I think that this is a very exciting time to be studying human nature. Often people say it’s exciting because of the tremendous breakthroughs we’re making in understanding the brain and the new technologies such as functional magnetic resonance imaging. But I disagree with that, that it’s the new breakthroughs in our study of the brain that are making this an interesting time.
But there is no question that the international community of neuroscientists, cognitive psychologists, linguists and philosophers and others who are devoting themselves to these questions is more vibrant than it has been ever before. I want to underline that my own criticism of recent neuro-scientific approaches to consciousness is not a criticism of the scientific study of consciousness. It’s urging that the science gets better and that it shed certain straight jacketing individualistic, internalistic assumptions, assumptions that are really holding a general science of human nature back.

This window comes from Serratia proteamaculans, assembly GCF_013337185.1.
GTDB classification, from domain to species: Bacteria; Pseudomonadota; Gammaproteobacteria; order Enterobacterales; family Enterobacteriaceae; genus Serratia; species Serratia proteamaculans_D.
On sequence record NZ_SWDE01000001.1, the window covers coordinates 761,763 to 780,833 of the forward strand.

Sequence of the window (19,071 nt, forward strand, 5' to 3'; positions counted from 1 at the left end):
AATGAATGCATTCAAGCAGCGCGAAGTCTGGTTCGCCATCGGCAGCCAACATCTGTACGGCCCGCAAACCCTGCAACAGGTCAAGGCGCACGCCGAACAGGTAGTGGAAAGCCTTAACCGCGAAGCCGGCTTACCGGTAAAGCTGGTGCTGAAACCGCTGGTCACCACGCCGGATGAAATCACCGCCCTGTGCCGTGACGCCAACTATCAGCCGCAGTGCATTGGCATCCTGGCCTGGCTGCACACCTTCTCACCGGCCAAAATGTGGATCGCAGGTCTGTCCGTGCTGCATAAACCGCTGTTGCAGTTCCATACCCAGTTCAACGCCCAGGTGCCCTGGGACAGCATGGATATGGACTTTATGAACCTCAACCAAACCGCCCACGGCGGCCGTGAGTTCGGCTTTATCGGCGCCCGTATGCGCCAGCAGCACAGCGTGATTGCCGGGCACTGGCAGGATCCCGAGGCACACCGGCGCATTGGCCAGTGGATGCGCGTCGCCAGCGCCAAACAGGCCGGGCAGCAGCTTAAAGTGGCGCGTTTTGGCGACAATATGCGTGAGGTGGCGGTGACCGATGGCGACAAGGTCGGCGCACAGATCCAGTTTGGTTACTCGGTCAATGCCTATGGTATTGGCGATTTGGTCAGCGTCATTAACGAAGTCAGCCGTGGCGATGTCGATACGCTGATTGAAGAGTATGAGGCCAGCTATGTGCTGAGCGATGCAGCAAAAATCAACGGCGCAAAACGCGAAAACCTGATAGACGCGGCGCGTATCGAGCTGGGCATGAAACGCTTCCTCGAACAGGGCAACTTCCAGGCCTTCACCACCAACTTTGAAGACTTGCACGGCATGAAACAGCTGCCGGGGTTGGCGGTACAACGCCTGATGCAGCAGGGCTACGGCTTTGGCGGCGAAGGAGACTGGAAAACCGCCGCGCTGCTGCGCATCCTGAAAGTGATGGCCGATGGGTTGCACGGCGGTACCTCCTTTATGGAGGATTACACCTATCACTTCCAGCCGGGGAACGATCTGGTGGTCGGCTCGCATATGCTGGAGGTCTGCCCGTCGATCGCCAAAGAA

But I’m very optimistic that we can make breakthroughs precisely by trying to take steps in the direction of a more integrated, contextualized neuroscience of consciousness.
In Their Own Words is recorded in Big Think’s studio.
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